By Steven Ogden
First Donald Trump, and now Vladmir Putin, what’s next?
Clearly, we live in the age of the strongman. Of course, not all men exhibit this militant masculinity. In fact, there are many masculinities, which are shaped by culture and context. Nonetheless, the problem with strongman-politics is that it is inherently violent.
The plight of the Ukraine is testimony to the very real dangers of strongman-politics. So, let’s keep Ukraine in our prayers. Let’s also pray for the ordinary people of Russia.
But who is this strongman?
The strongman finds it hard to consider alternative perspectives. For example, this is apparent on issues around climate change. That is, the strongman knows better than climate scientists (and retired fire commissioners).
The strong man’s hubris, which is a mix of charm and conceit, means he is the exclusive guardian of truth. He knows the facts. Everything else is fake news, and only he can tell the difference. This constitutes the engine, which drives him forward.
Ironically, the strongman construes opposition to his views as confirmation of the rightness of his cause, which reinforces his sense of moral pre-eminence. Subsequently, the refrain “someone has to make the hard call” weaves its way through his combative rhetoric. But it comes at our expense.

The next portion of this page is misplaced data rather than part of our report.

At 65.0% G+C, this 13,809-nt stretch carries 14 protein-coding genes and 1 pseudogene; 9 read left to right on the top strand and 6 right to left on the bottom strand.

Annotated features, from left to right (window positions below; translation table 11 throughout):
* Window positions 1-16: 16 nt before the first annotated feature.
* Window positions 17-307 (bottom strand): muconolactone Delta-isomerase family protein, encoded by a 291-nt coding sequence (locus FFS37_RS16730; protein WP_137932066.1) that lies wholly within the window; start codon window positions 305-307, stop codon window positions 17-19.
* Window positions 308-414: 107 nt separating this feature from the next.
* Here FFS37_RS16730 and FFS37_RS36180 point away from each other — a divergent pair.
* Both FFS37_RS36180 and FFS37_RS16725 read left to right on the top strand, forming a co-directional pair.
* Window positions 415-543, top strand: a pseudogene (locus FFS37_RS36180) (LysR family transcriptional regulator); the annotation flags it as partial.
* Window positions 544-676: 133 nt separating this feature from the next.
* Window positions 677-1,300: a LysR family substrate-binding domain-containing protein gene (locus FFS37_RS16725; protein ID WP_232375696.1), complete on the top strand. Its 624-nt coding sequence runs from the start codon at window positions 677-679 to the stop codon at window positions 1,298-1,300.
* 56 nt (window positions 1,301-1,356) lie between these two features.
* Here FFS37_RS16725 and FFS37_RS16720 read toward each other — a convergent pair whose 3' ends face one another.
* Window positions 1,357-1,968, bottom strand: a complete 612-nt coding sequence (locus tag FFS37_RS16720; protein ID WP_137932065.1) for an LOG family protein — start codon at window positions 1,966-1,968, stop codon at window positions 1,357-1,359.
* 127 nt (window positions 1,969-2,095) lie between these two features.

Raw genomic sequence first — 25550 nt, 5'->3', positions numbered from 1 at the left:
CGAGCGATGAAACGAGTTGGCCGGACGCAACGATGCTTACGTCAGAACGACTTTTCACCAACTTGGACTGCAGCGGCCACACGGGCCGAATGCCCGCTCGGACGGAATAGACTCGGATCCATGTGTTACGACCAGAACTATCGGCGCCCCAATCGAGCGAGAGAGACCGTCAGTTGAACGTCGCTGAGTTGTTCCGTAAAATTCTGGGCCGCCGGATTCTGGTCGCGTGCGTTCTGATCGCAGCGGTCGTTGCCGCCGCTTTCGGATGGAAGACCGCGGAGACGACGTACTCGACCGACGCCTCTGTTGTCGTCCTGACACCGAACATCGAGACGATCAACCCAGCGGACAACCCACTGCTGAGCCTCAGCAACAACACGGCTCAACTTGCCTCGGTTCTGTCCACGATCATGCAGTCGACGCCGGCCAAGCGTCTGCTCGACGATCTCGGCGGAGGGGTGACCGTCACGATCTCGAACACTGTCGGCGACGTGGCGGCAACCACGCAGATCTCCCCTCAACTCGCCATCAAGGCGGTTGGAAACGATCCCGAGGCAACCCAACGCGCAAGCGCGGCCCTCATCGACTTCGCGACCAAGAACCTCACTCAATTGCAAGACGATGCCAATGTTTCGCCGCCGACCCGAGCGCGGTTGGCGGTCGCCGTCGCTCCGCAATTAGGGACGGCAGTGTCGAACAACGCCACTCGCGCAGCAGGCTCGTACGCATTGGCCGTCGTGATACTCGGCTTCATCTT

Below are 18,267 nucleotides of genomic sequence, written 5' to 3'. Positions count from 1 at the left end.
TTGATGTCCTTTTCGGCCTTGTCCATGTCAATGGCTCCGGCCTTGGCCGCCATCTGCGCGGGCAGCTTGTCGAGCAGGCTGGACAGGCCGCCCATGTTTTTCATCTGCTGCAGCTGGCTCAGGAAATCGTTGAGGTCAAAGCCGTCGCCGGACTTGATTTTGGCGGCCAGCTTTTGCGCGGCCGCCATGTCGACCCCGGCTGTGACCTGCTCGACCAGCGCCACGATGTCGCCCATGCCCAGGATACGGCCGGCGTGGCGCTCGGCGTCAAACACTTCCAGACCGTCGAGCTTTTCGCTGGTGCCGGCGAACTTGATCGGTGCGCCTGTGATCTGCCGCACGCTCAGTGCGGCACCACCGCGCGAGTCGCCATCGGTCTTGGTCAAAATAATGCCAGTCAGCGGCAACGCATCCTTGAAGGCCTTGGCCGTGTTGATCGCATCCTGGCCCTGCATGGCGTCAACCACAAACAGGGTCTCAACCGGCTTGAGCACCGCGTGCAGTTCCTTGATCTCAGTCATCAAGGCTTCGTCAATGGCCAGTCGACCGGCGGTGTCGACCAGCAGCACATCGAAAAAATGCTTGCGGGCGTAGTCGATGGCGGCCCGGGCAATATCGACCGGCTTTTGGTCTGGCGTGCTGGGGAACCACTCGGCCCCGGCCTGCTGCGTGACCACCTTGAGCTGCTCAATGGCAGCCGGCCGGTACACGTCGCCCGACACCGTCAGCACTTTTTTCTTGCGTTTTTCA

So, the strongman is the exception. He sees himself as the exception. And he is hard to remove.
Crucially, strongman masculinity influences other men adversely, disposing them toward violence. Strongman masculinity galvanises them, as it prompts, permits, and exonerates violence.
The relationship between violence and masculinity is complex.
As sociologist Raewynn Connell claims, “Most violence is not a matter of individual pathology”. There are structural connections and institutional layers. However, the widespread vilification, imprisonment, disappearance of journalists in Russia, and elsewhere, demonstrates the extent to which the strongman will go.
The Church is not immune to strongman politics. Indeed, we had to learn the hard way from our abuses of power.
Initially, we struggled to see the problems, partly because we venerated our strongmen. After all, how could we challenge the princes of the church, as they have been called by God? Inadvertently, then, the Church fostered a culture of deference, where obedience was rewarded at the expense of others (e.g., children, women, LGBTIQ people).
In the name of Jesus, and his friends from Galilee, it is imperative for the Church to enter the public square, with others as equals, to critique and denounce the hubris and violence of strongman politics. After all, our planet depends on it.
Dr Steven Ogden is locum priest at St Mary Magdalene’s. He has explored these issues at length in his book Violence, Entitlement, and Politics (Routledge, 2021).